Florida Probate Procedures – How It Works
Probate is a court-supervised process that is typically necessary when a person passes away in order for his or her property to be properly transferred to individuals or entities known as “beneficiaries.”
When it comes to assets co-owned by the decedent and another individual or group of individuals, they will generally automatically go to the surviving owners and a Probate process is not required. Similarly, assets such as life insurance benefits, annuities, IRAs, and pensions that have designated beneficiaries will not go through Probate.
On the other hand, when a decedent owns property in his or her name alone, it is necessary under Florida Law to “probate” the estate. During the Probate process, the court will appoint a personal representative, who will be in charge of identifying the decedent’s assets, paying all owed taxes and debts, and distributing the assets to all beneficiaries.
When it comes to probating an estate, it may be possible to do it using Summary Administration, a shortened form or Florida Probate, only under the following circumstances:
- The value of the Probate assets is not higher than $75,000; or
- It has been more than two years since the decedent passed away.
In Florida, the Summary Administration process involves filing a Petition for Summary Administration with the court requesting distribution of the assets either following the instructions in the decedent’s will or according to Florida Law. Generally, Summary Administration is a faster, simpler, and less expensive process; however, it is not available in all circumstances. In cases where, for example, a decedent has debts that have not been resolved, Summary Administration is not available and the estate will be required to go through a more complex, expensive, and time-consuming process known as Formal Administration.
In cases where an estate is not eligible for Summary Administration, it will be necessary to handle the estate through Formal Administration, which transfers the decedent’s assets to the designated beneficiaries once all creditor claims have been resolved and all administration costs have been paid. The Formal Administration process begins by filing a Petition for Formal Administration with the court requesting the appointment of a Personal Representative, who will be assigned a variety of tasks related to the administration of the estate, including:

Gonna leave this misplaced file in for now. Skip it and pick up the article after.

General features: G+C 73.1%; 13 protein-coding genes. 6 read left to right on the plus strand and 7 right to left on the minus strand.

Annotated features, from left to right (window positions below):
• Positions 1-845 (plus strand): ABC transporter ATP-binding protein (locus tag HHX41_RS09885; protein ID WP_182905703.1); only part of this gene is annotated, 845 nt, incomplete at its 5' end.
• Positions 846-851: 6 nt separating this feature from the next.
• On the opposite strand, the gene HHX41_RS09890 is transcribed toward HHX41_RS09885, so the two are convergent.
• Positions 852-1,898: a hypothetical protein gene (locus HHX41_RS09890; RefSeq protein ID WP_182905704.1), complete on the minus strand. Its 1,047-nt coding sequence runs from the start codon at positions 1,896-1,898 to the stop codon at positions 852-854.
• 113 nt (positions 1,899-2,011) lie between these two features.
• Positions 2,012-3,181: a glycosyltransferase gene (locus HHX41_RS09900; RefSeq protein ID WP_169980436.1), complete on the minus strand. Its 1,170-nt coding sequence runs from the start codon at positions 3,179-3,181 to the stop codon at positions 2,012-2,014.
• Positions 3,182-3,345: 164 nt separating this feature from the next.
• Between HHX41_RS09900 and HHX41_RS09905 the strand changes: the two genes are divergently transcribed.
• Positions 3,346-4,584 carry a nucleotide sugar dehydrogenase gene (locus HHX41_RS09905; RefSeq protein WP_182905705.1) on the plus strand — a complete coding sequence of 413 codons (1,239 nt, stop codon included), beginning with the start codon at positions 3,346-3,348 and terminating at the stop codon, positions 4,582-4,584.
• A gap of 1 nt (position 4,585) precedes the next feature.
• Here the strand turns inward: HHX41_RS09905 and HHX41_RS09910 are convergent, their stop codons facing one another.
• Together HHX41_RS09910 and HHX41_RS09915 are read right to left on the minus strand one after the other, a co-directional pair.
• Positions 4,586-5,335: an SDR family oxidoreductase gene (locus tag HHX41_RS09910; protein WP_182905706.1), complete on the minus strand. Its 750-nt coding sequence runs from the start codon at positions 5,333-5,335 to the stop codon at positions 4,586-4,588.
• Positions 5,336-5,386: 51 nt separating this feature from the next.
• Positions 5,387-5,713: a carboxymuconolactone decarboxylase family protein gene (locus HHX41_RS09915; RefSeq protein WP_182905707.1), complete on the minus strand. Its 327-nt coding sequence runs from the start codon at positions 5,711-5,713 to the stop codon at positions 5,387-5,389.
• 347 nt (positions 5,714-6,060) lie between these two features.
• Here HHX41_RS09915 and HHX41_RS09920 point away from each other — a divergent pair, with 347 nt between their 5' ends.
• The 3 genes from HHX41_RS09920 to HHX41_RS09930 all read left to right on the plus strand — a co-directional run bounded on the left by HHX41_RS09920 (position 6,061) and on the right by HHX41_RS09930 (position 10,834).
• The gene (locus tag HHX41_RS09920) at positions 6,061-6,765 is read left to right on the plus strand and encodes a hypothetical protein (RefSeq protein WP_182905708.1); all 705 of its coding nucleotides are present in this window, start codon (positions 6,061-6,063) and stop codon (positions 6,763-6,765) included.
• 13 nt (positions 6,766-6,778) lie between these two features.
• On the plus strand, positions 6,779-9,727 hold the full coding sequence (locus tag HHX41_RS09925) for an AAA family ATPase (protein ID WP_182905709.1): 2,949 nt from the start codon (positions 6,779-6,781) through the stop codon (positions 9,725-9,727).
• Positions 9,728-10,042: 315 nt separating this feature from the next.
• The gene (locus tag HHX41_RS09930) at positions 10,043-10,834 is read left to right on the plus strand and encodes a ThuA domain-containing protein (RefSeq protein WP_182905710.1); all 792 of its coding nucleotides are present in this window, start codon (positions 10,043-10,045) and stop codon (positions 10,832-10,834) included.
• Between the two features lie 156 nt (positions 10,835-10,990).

- Collecting assets;
- Paying debts; and
- Filing paperwork.
Handling Creditor Claims
Once the estate has officially been opened and a Personal Representative has been elected, he or she is required to publish a Notice of Administration, which lets all potential creditors know that the estate is being administered. From the moment the notice of administration is published in a local newspaper, creditors will have exactly 90 days to file an official claim against the estate.
After the 90-day period, once all valid claims have been addressed and resolved, the Personal Representative may begin to close the estate. This part of the process involves preparing a Final Accounting and a Petition for Discharge, as well as notifying all beneficiaries. If none of the beneficiaries files any objections to the Final Accounting, the Petition for Discharge, or the proposed plan of asset distribution, then the Personal Representative can move on to distributing the assets to the beneficiaries in accordance with the plan.
The Legal Fees and Costs of Florida Probate
When it comes to the legal fees associated with a Probate case involving Formal Administration, they are typically three percent of the value of the Probate assets. However, there may be additional fees for extraordinary legal services, such as:
- Litigation for will contests;
- Tax audits;
- Determination of beneficiaries;
- Sale of real estate; or
- Tax return preparation.
In addition to legal fees, the estate must pay the Personal Representative for his or her services. In Florida, a Personal Representative handling a Probate case is entitled to a fee of three percent of the value of the probate assets.
Hire an Experienced Florida Probate Attorney
This article is meant to be a brief overview of how Florida Probate Procedures work, designed to give you a better idea of what you will need to do if you have been named Personal Representative of an estate. Keep in mind, however, that the above information is intended only as a guide. When handling a Probate case in Florida, hiring a qualified and experienced Florida Probate Attorney is crucial. Luckily, at Jurado & Farshchian, P.L., you will find some of the best Probate Attorneys in Florida, and they are only one phone call away.